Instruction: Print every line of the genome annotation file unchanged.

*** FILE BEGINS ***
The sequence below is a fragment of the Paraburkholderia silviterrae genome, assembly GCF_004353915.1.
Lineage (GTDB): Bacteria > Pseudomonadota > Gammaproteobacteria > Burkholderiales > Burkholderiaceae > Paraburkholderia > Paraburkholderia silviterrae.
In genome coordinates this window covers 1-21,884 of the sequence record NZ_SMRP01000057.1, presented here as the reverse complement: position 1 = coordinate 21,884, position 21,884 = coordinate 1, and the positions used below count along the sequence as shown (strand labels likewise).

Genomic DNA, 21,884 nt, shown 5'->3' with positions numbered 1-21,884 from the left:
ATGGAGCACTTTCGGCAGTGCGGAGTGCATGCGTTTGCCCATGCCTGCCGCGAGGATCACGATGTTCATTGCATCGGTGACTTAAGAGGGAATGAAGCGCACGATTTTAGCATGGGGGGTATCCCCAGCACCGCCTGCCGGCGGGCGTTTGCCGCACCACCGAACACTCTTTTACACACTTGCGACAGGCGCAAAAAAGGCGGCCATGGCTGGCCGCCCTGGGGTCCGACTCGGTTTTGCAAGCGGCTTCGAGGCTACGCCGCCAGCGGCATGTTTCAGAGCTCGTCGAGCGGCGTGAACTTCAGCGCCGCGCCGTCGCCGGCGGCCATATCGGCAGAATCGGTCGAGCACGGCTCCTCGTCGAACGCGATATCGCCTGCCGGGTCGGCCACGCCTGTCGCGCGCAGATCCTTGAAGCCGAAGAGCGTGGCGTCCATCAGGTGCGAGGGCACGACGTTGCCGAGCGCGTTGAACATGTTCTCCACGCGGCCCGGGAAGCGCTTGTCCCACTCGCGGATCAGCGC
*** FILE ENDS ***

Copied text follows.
The sequence below is a fragment of the Paraburkholderia silviterrae genome, assembly GCF_004353915.1.
Lineage (GTDB): Bacteria > Pseudomonadota > Gammaproteobacteria > Burkholderiales > Burkholderiaceae > Paraburkholderia > Paraburkholderia silviterrae.
In genome coordinates this window covers 1-21,884 of the sequence record NZ_SMRP01000057.1, presented here as the reverse complement: position 1 = coordinate 21,884, position 21,884 = coordinate 1, and the positions used below count along the sequence as shown (strand labels likewise).

Genomic DNA, 21,884 nt, shown 5'->3' with positions numbered 1-21,884 from the left:
ATGGAGCACTTTCGGCAGTGCGGAGTGCATGCGTTTGCCCATGCCTGCCGCGAGGATCACGATGTTCATTGCATCGGTGACTTAAGAGGGAATGAAGCGCACGATTTTAGCATGGGGGGTATCCCCAGCACCGCCTGCCGGCGGGCGTTTGCCGCACCACCGAACACTCTTTTACACACTTGCGACAGGCGCAAAAAAGGCGGCCATGGCTGGCCGCCCTGGGGTCCGACTCGGTTTTGCAAGCGGCTTCGAGGCTACGCCGCCAGCGGCATGTTTCAGAGCTCGTCGAGCGGCGTGAACTTCAGCGCCGCGCCGTCGCCGGCGGCCATATCGGCAGAATCGGTCGAGCACGGCTCCTCGTCGAACGCGATATCGCCTGCCGGGTCGGCCACGCCTGTCGCGCGCAGATCCTTGAAGCCGAAGAGCGTGGCGTCCATCAGGTGCGAGGGCACGACGTTGCCGAGCGCGTTGAACATGTTCTCCACGCGGCCCGGGAAGCGCTTGTCCCACTCGCGGATCAGCGC